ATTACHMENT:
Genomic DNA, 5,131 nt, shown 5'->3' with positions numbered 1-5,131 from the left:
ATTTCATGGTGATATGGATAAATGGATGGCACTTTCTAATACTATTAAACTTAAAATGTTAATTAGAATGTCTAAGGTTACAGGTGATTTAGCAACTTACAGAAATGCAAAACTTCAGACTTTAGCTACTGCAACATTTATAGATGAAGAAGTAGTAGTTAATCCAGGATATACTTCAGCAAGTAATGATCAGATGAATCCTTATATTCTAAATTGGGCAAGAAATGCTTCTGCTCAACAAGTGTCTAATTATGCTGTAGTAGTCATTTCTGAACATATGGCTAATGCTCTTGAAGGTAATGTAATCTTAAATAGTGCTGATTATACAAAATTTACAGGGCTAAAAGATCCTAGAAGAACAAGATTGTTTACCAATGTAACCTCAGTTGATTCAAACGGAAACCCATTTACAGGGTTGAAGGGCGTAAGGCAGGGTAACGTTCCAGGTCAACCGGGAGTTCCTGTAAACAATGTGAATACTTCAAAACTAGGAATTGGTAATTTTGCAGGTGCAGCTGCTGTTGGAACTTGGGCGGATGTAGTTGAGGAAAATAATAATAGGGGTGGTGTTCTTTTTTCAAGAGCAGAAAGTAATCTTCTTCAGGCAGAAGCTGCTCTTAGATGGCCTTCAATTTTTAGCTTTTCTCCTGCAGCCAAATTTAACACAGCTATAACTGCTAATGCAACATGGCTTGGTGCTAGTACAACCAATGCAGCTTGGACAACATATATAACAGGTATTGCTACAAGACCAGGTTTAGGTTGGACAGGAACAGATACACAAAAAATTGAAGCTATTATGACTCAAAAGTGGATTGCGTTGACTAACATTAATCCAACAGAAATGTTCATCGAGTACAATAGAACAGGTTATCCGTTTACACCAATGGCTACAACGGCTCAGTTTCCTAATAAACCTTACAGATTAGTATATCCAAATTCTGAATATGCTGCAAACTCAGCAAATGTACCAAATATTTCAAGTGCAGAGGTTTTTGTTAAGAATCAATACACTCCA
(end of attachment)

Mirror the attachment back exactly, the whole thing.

Genomic DNA, 5,131 nt, shown 5'->3' with positions numbered 1-5,131 from the left:
ATTTCATGGTGATATGGATAAATGGATGGCACTTTCTAATACTATTAAACTTAAAATGTTAATTAGAATGTCTAAGGTTACAGGTGATTTAGCAACTTACAGAAATGCAAAACTTCAGACTTTAGCTACTGCAACATTTATAGATGAAGAAGTAGTAGTTAATCCAGGATATACTTCAGCAAGTAATGATCAGATGAATCCTTATATTCTAAATTGGGCAAGAAATGCTTCTGCTCAACAAGTGTCTAATTATGCTGTAGTAGTCATTTCTGAACATATGGCTAATGCTCTTGAAGGTAATGTAATCTTAAATAGTGCTGATTATACAAAATTTACAGGGCTAAAAGATCCTAGAAGAACAAGATTGTTTACCAATGTAACCTCAGTTGATTCAAACGGAAACCCATTTACAGGGTTGAAGGGCGTAAGGCAGGGTAACGTTCCAGGTCAACCGGGAGTTCCTGTAAACAATGTGAATACTTCAAAACTAGGAATTGGTAATTTTGCAGGTGCAGCTGCTGTTGGAACTTGGGCGGATGTAGTTGAGGAAAATAATAATAGGGGTGGTGTTCTTTTTTCAAGAGCAGAAAGTAATCTTCTTCAGGCAGAAGCTGCTCTTAGATGGCCTTCAATTTTTAGCTTTTCTCCTGCAGCCAAATTTAACACAGCTATAACTGCTAATGCAACATGGCTTGGTGCTAGTACAACCAATGCAGCTTGGACAACATATATAACAGGTATTGCTACAAGACCAGGTTTAGGTTGGACAGGAACAGATACACAAAAAATTGAAGCTATTATGACTCAAAAGTGGATTGCGTTGACTAACATTAATCCAACAGAAATGTTCATCGAGTACAATAGAACAGGTTATCCGTTTACACCAATGGCTACAACGGCTCAGTTTCCTAATAAACCTTACAGATTAGTATATCCAAATTCTGAATATGCTGCAAACTCAGCAAATGTACCAAATATTTCAAGTGCAGAGGTTTTTGTTAAGAATCAATACACTCCA